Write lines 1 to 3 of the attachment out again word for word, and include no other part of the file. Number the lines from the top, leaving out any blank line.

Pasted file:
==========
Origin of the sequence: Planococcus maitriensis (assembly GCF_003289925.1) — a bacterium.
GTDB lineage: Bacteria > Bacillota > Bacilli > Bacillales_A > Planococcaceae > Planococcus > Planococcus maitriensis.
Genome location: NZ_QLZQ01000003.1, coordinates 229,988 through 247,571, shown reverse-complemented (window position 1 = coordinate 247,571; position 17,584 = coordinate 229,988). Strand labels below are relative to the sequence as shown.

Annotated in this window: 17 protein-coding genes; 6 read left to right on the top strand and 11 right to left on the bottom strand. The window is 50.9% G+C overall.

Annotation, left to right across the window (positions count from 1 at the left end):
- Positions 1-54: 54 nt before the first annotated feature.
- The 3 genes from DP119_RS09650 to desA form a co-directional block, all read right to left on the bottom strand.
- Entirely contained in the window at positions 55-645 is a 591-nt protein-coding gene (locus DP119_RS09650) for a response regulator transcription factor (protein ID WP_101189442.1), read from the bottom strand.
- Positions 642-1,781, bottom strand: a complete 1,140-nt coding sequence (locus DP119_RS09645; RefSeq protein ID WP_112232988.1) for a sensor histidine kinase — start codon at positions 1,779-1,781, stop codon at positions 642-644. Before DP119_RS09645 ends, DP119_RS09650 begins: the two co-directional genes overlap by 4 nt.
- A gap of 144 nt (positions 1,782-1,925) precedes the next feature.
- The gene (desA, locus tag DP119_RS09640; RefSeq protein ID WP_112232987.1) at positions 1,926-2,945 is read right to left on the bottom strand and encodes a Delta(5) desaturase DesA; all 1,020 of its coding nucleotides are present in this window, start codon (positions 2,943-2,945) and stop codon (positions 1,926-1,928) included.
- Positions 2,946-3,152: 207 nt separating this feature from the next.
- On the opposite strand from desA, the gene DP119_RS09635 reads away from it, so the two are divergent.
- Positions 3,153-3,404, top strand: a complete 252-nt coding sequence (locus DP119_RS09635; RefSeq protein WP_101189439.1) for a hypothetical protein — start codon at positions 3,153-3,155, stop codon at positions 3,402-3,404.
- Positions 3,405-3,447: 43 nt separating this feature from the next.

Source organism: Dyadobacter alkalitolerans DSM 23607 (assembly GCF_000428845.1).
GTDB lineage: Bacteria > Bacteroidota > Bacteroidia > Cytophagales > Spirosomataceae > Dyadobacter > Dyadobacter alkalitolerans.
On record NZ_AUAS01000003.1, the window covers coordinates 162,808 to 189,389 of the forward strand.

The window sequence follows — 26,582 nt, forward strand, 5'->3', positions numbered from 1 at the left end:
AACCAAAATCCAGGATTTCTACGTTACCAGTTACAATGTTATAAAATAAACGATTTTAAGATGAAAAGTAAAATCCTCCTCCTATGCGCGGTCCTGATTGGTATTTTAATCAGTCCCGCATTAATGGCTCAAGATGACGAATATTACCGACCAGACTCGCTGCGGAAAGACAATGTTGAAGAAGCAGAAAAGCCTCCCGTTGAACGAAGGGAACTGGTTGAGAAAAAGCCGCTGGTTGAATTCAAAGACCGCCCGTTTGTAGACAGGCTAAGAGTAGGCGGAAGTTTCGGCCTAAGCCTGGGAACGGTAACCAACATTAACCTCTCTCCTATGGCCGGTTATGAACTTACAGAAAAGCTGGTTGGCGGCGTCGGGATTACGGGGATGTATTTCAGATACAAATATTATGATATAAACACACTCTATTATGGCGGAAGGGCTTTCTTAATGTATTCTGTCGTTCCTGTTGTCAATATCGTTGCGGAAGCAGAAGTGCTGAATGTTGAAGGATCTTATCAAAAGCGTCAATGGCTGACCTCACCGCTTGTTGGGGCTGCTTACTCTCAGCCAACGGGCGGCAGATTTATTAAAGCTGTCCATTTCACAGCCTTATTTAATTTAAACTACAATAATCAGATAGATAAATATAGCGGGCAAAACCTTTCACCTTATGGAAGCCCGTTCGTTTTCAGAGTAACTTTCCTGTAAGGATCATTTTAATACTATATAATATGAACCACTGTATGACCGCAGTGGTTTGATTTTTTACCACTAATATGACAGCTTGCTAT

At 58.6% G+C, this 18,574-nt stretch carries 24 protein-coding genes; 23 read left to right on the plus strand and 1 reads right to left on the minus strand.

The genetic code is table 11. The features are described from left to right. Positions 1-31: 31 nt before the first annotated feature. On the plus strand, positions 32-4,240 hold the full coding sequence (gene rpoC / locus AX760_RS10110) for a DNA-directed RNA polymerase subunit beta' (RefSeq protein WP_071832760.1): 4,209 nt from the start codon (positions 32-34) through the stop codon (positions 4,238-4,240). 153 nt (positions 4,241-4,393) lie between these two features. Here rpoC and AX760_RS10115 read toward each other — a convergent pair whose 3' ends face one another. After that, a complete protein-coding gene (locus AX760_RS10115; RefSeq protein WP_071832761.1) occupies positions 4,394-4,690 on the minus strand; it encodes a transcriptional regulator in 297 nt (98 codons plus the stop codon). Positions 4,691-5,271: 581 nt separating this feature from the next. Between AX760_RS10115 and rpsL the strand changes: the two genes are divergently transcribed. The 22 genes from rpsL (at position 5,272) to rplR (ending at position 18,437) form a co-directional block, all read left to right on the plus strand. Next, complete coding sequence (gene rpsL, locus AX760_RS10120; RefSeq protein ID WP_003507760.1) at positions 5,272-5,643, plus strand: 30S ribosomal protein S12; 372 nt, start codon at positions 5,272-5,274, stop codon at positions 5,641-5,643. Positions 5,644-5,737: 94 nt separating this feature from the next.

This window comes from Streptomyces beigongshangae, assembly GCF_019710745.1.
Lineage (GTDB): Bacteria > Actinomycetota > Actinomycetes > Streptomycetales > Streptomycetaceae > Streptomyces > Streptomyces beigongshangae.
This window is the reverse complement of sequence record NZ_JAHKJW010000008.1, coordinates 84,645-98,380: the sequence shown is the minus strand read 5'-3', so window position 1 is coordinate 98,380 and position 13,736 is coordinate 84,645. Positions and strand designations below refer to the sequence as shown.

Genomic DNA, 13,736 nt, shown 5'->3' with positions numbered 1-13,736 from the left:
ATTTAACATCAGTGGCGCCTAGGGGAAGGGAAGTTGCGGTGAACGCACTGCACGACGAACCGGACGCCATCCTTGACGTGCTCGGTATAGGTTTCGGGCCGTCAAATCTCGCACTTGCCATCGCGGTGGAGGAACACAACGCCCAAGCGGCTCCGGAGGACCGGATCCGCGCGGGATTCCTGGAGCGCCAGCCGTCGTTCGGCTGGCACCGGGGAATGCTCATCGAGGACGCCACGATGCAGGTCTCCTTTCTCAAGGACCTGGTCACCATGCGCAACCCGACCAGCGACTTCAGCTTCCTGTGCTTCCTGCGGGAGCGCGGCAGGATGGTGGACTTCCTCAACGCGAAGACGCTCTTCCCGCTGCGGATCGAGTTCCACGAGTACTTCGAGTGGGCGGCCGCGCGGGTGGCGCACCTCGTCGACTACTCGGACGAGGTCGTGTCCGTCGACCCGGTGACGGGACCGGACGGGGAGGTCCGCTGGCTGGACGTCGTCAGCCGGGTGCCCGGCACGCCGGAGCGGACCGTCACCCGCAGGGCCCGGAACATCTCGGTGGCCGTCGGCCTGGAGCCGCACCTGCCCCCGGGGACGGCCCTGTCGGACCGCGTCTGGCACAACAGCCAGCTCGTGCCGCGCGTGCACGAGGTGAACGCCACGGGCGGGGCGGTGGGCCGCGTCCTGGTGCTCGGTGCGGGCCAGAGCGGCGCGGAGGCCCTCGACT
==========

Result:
Origin of the sequence: Planococcus maitriensis (assembly GCF_003289925.1) — a bacterium.
GTDB lineage: Bacteria > Bacillota > Bacilli > Bacillales_A > Planococcaceae > Planococcus > Planococcus maitriensis.
Genome location: NZ_QLZQ01000003.1, coordinates 229,988 through 247,571, shown reverse-complemented (window position 1 = coordinate 247,571; position 17,584 = coordinate 229,988). Strand labels below are relative to the sequence as shown.